The Hatakeyama clan (Japanese: 畠山氏, Hepburn: Hatakeyama-shi) was a Japanese samurai clan. Originally a branch of the Taira clan and descended from Taira no Takamochi, they fell victim to political intrigue in 1205, when Hatakeyama Shigeyasu, first, and his father Shigetada later were killed in battle by Hōjō forces in Kamakura. After 1205 the Hatakeyama came to be descendants of the Ashikaga clan, who were in turn descended from Emperor Seiwa (850–880) and the Seiwa Genji branch of the Minamoto clan.
|Parent house|| Taira clan (original line)|
Ashikaga clan (restored line)
|Cadet branches||Nihonmatsu clan|
The first family being extinct in 1205, Ashikaga Yoshizumi, son of Ashikaga Yoshikane, was chosen by Hōjō Tokimasa to revive the name of Hatakeyama. He married Tokimasa's daughter, the widow of Hatakeyama Shigeyasu (the last Hatakeyama of the first branch), and inherited the domains of the Hatakeyama (1205). Thus the new family descended from the Minamoto (Seiwa Genji).
The clan was an ally of the Ashikaga shogunate against the (Imperial) Southern Court during the wars of the Nanboku-chō period, and was rewarded by the shogunate with the hereditary position of shugo (Governor) of the provinces of Yamashiro, Kii, Kawachi, Etchū, and Noto, at the end of the 14th century. During the 15th century, the members of the Hatakeyama clan held, although not exclusively, the title of kanrei (Shōgun's Deputy), holding great influence over the Imperial Court at Kyoto. Around 1450, there was a split in the clan, and the internal conflict weakened the clan as a whole, causing it to lose the position of kanrei to the Hosokawa clan. This split began with a feud between Hatakeyama Masanaga and Hatakeyama Yoshinari over succession to the position; it quickly grew, as each side gained allies, and was one of the sparks that ignited the Ōnin War.
The Kawachi-Hatakeyama were split into two main rival branches descended from Hatakeyama Masanaga and Hatakeyama Yoshinari. The Mutsu-Hatakeyama held Nihonmatsu Castle saw its power gradually diminish over the course of the Sengoku period, becoming vassals of the Ashina clan.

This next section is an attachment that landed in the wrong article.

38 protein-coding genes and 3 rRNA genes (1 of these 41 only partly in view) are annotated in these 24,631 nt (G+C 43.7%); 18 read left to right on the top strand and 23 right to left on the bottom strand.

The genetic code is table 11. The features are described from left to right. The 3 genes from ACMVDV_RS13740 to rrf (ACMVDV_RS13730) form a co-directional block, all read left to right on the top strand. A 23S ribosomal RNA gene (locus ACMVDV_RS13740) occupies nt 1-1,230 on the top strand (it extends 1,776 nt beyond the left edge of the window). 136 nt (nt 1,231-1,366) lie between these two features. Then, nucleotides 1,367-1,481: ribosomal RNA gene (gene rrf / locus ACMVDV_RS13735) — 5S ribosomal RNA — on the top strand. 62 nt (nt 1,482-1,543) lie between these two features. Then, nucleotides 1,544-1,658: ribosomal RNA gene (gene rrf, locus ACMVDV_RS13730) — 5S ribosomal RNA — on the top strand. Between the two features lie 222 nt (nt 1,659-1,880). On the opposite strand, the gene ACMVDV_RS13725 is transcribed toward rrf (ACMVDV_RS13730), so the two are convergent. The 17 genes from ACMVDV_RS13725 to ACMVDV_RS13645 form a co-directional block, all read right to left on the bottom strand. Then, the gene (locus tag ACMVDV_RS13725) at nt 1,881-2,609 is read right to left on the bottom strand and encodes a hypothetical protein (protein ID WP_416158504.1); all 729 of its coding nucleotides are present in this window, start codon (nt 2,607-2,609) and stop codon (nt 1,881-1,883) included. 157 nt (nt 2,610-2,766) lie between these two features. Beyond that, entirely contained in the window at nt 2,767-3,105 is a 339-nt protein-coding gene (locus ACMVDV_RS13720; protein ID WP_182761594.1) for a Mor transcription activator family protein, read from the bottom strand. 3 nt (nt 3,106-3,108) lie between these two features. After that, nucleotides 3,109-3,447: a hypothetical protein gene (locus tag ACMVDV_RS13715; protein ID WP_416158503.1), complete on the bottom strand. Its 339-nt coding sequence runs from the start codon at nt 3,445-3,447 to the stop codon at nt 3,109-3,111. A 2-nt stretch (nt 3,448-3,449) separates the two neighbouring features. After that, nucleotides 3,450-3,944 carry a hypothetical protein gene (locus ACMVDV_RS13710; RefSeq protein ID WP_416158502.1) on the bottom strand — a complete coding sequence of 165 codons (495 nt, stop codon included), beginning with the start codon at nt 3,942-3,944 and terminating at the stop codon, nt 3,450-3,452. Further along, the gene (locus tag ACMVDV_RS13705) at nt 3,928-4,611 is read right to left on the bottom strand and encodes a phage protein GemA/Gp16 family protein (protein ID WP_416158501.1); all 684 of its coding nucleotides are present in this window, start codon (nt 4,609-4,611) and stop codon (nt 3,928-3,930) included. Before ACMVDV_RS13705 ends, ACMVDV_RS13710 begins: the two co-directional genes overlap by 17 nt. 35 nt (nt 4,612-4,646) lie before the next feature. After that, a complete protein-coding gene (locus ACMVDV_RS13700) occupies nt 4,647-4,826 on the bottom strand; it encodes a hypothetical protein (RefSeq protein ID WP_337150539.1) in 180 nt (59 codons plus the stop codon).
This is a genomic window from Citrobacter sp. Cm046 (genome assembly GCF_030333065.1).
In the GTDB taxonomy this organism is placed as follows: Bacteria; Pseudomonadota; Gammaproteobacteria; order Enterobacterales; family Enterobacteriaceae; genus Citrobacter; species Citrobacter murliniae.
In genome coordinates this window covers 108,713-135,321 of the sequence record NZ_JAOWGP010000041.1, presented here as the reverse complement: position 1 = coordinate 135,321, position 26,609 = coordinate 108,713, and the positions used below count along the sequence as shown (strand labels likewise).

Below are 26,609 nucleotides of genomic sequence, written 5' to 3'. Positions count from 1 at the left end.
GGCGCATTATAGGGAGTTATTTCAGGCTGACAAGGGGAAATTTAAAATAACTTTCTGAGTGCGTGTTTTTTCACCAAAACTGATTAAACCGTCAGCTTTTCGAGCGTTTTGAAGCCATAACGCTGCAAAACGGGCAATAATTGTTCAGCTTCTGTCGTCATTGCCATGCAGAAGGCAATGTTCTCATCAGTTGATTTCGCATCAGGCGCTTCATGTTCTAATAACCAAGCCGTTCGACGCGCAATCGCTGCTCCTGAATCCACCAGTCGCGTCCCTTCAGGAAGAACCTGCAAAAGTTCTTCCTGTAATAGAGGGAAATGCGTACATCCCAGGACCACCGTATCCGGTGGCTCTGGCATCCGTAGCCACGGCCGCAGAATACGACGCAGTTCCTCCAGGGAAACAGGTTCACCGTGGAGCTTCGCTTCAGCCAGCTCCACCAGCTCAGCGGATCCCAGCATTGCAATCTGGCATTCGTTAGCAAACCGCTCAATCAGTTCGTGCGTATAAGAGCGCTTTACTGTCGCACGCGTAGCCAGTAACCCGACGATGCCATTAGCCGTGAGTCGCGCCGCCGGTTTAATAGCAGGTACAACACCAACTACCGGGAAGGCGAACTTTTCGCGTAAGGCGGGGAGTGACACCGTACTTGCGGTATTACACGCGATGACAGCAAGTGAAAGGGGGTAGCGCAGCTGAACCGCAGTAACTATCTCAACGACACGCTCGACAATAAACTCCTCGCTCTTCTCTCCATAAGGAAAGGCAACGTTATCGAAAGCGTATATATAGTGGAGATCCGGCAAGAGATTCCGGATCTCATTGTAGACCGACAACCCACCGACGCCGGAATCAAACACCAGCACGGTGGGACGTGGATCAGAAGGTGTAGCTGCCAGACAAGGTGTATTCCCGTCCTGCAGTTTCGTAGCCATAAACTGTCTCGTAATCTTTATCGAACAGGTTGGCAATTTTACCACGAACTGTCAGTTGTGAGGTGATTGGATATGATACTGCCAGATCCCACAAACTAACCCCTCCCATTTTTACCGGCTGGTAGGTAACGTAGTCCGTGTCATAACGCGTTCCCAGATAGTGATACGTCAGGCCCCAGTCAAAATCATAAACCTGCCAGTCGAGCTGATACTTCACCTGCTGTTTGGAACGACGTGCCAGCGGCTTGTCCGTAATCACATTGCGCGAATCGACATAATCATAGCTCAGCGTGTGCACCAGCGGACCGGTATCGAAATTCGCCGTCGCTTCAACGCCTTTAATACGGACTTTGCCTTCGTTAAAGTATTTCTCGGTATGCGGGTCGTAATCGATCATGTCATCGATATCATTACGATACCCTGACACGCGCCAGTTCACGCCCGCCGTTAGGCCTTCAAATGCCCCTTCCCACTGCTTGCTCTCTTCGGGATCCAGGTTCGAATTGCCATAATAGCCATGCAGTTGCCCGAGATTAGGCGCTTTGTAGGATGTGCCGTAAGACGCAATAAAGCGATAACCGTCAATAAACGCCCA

Asano Nagamasa (1546-1611) was the son of Yasui Shigetsugu, Lord of Miyago castle (Owari province), a descendant of Hatakeyama Iekuni, Shugo (Governor) of Kawachi province, descending from Ashikaga Yoshikane (1154-1199) of the Seiwa-Genji. Yoshikane was the third son of Minamoto no Yoshiyasu, also called Ashikaga Yoshiyasu (1127-1157), founder of the Ashikaga clan, grandson of Minamoto no Yoshiie (1039-1106), and a descendant of the Emperor Seiwa (850-881), the 56th Emperor of Japan..
Nagamasa was adopted by his maternal uncle, Asano Nagakatsu, Lord of Asano castle, younger brother of his mother, and succeeded him as the fourteenth head of the Asano clan.
Until Nagakatsu, the Asano descended directly from the Toki clan and Minamoto no Yorimitsu (948-1021), and after Nagamasa, the Asano are direct descendants of the Hatakeyama clan and the Ashikaga clan.
Selected clan members of noteEdit
- Hatakeyama Shigeyoshi - Son of Chichibu Shigehiro. The Founder of Hatakeyama clan.
- Hatakeyama Shigetada (1165–1205) - A samurai who fought for the Minamoto during the Genpei War.
- Hatakeyama Shigeyasu (d. 1205)- Son of Shigetada. Last of the first line of Hatakeyama.
- Hatakeyama Yoshizumi – (1175-1210) Son of Ashikaga Yoshikane. First of the second line of Hatakeyama.
- Hatakeyama Mochikuni – became Kanrei in 1398
- Hatakeyama Yoshinari – rival with Masanaga for Kanrei in 1467
- Hatakeyama Masanaga – rival with Yoshinori for Kanrei in 1467
- Hatakeyama Takamasa (d. 1576) - Head of the Kawachi-Hatakeyama branch
- Hatakeyama Yoshitsugu (1552–1585) - Mutsu-Hatakeyama branch
Noto Hatakeyama clanEdit
Selected clan members of noteEdit
- Hatakeyama Yoshifusa (1491-1545) - A daimyō of Noto province and became head of the Noto-Hatakeyama branch in 1514
- Hatakeyama Yoshitaka (d. 1576) - The 11th head of the Hatakeyama of Noto Province.
Known retainers of the Noto Hatakeyama clanEdit
- Yasumi Naomasa (? - 1572)
- Chō Tsugutsura
- Chō Tsunatatsu
- Yusa Tsugumitsu
- Nukui Kagetaka
- Miyake Nagamori
- Igawa Mitsunobu
- Seal, F.W.; West, C.E. (February 28, 2007). "Hatakeyama Clan". Sengoku Biographical Dictionary. Open Publishing. Archived from the original on August 10, 2017. Retrieved December 25, 2017.
- Ehara, Tadashi (2011). Shogun & Daimyo: Military Dictators of Samurai Japan (1st ed.). Different Worlds Publications. pp. 179–182. ISBN 9780975399958.
- Sansom, George (1961). A History of Japan 1334–1615. Stanford, California: Stanford University Press.